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DINING OUT

Do fast-food chains still need dining rooms?

McDonald's golden arches sign.
REUTERS/Andrew Kelly/File Photo
Challenges ahead.
  • Michelle Cheng
By Michelle Cheng

Reporter

Published

Amid rising Delta variant cases of Covid-19 and continued worker shortages, some fast-food restaurants are closing their dining rooms. It may be some never reopen them.

Last week, McDonald’s gave franchises guidance about closing indoor seating in places where the Delta variant is rising, Reuters reported. It is not clear how many locations have closed indoor dining or when they will. In early 2020, McDonald’s, which has over 38,000 locations worldwide, closed nearly all US locations but reopened 70% of them by last month.

That comes as some Chick-fil-A franchisees in Alabama and North Carolina recently closed their dining rooms due to worker shortages and rising Covid-19 cases. While sit-in areas may be closed, the locations are still offering other ways of getting food whether via pickup, delivery, and drive-thru. The fast-food company, which has over 2,500 sites, says the decision to do so is “temporary.”

But as the pandemic continues to change the restaurant industry—whether that’s cutting back on staff, turning to delivery, or investing in new business models like ghost kitchens—it raises the question of whether fast-food chains still need dining rooms at all.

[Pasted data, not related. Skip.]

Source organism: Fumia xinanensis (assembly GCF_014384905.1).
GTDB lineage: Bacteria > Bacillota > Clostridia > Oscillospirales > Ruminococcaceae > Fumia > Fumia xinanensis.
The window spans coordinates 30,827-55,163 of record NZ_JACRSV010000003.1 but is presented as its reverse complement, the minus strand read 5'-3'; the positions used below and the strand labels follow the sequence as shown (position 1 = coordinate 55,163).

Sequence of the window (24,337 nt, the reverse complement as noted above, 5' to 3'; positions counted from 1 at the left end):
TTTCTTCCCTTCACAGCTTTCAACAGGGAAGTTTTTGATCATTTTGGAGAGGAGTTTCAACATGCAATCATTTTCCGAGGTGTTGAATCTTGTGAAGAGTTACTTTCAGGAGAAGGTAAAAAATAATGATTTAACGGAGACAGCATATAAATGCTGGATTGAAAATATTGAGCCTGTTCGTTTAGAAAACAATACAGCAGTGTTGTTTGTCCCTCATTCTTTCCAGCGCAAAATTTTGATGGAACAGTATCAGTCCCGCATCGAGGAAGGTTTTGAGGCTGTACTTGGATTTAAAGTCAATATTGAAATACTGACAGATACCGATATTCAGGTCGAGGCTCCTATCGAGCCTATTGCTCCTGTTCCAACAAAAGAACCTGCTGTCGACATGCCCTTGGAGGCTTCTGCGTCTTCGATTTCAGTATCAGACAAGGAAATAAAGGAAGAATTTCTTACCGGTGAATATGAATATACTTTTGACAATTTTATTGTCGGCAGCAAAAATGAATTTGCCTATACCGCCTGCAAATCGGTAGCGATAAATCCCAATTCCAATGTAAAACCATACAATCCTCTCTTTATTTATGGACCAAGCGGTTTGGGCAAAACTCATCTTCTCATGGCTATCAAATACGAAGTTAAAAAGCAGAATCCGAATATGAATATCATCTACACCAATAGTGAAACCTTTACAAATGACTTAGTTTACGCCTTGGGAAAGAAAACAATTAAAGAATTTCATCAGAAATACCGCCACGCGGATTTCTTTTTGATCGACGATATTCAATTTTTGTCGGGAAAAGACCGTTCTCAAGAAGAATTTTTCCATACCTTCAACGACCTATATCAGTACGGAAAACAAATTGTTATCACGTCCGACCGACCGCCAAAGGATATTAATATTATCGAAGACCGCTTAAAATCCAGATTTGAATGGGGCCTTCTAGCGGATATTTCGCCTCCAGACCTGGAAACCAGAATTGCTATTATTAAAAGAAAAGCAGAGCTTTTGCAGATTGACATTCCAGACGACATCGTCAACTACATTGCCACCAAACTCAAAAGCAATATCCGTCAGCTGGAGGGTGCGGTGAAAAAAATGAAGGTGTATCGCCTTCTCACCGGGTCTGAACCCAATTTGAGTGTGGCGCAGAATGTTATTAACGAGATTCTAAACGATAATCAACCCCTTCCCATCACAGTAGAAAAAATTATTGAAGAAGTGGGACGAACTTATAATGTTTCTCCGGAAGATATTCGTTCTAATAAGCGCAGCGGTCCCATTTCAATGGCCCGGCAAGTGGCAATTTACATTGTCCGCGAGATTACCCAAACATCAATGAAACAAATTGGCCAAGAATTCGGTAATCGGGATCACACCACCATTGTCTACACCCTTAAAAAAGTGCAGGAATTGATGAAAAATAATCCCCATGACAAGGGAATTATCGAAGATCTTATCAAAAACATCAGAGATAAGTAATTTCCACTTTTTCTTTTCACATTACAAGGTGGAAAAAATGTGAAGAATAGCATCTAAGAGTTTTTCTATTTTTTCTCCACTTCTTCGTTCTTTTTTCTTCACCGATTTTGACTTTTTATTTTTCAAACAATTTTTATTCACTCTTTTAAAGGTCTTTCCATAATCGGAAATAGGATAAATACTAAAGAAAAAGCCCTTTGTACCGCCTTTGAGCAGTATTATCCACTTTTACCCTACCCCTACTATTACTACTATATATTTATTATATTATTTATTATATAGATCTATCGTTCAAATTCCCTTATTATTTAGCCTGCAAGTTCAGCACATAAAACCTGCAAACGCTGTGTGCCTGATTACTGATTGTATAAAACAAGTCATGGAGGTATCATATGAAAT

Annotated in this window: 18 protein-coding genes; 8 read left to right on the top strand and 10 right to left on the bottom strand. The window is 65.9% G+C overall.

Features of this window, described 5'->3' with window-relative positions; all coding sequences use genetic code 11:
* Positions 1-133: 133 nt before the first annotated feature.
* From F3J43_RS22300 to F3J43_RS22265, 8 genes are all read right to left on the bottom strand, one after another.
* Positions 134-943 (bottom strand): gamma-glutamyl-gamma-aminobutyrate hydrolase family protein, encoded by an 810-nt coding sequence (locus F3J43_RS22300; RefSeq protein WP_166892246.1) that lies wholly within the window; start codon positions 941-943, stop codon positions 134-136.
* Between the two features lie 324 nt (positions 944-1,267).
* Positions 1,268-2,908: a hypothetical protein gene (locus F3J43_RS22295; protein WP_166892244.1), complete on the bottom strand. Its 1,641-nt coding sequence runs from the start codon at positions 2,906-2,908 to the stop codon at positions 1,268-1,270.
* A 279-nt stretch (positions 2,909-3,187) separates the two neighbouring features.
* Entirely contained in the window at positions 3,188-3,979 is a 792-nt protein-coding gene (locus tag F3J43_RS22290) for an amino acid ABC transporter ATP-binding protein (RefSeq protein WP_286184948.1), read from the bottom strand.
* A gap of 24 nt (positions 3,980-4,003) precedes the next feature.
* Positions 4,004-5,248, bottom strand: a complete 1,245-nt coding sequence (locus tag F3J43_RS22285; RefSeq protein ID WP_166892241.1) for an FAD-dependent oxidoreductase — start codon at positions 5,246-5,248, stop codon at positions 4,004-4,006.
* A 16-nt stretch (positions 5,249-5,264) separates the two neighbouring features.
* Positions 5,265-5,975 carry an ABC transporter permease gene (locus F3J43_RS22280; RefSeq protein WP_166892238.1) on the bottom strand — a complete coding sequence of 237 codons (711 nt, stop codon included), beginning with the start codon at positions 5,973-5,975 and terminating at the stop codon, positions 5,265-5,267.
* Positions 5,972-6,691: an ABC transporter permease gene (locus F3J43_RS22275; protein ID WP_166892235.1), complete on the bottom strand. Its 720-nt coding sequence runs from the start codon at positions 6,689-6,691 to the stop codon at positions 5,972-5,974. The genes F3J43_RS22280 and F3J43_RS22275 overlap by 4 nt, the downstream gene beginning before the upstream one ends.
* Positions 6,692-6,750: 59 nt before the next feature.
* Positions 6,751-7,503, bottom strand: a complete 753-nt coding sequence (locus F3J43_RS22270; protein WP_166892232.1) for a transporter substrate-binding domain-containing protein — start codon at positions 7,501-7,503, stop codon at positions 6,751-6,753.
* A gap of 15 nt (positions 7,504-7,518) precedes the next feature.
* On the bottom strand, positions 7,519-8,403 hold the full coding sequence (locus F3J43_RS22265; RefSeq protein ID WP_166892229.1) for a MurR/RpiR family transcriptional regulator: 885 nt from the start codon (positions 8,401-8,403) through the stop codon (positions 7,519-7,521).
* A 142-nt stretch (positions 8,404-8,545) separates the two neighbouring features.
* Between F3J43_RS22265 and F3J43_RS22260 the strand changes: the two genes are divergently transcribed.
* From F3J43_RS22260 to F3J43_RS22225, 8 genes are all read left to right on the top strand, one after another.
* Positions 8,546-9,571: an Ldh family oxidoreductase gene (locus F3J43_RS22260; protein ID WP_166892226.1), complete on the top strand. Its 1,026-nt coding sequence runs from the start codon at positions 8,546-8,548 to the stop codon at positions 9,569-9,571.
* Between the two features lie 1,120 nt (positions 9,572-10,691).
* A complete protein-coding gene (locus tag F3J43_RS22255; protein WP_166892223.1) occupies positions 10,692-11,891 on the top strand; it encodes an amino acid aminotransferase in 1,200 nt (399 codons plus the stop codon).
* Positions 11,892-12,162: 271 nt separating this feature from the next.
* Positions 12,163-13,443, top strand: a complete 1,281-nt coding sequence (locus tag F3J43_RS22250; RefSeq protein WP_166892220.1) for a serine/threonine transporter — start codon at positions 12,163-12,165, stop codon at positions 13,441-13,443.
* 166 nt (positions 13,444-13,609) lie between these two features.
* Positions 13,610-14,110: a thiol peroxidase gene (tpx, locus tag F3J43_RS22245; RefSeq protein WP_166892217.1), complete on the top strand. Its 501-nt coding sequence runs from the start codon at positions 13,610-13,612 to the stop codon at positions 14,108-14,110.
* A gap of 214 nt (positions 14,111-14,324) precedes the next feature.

The changing restaurant architecture

In some cases, the loss of indoor dining will “be permanent because they are investing quite a bit in changing the architecture of their restaurants,” says Mahmood Khan, a professor of hospitality and tourism management at Virginia Tech who focuses on the food service industry.

For instance, some fast-food restaurants like Taco Bell are creating multiple lanes in part to cater to delivery drivers. These chains have depended on their drive-through windows during the pandemic, and there continues to be increased interest among customers in picking up meals. Meanwhile, fast food chains like Wendy’s have been turning to ghost kitchens—which are essentially restaurants without a storefront—as they would rather deliver meals themselves than outsource it to third-party delivery companies and lose the commission, says Khan. And, for some restaurants, the reopening of dining rooms may come with more hassle and expenses than it’s worth.

But restaurants that are in malls or have playgrounds are likely to continue to have sit-in dining, as they cater to children—which is a big market, Khan says. “Children would like to go and get some happy meal or enjoy and get some balloons. That is part of the fast food operations.” At the same time, a delivery-only restaurant limits what type of food can be delivered.

In the future, franchises will have more choice, he says, from choosing between smaller-size restaurants with kiosks to a full-on brick-and-mortar restaurant, and now dine-in or takeout-only services.

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